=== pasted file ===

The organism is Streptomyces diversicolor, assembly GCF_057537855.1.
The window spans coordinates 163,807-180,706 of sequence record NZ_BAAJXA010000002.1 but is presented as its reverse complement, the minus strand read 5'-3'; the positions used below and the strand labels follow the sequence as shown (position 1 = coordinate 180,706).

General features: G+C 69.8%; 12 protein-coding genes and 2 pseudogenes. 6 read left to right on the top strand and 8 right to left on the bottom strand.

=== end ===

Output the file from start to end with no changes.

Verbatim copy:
The organism is Streptomyces diversicolor, assembly GCF_057537855.1.
The window spans coordinates 163,807-180,706 of sequence record NZ_BAAJXA010000002.1 but is presented as its reverse complement, the minus strand read 5'-3'; the positions used below and the strand labels follow the sequence as shown (position 1 = coordinate 180,706).

General features: G+C 69.8%; 12 protein-coding genes and 2 pseudogenes. 6 read left to right on the top strand and 8 right to left on the bottom strand.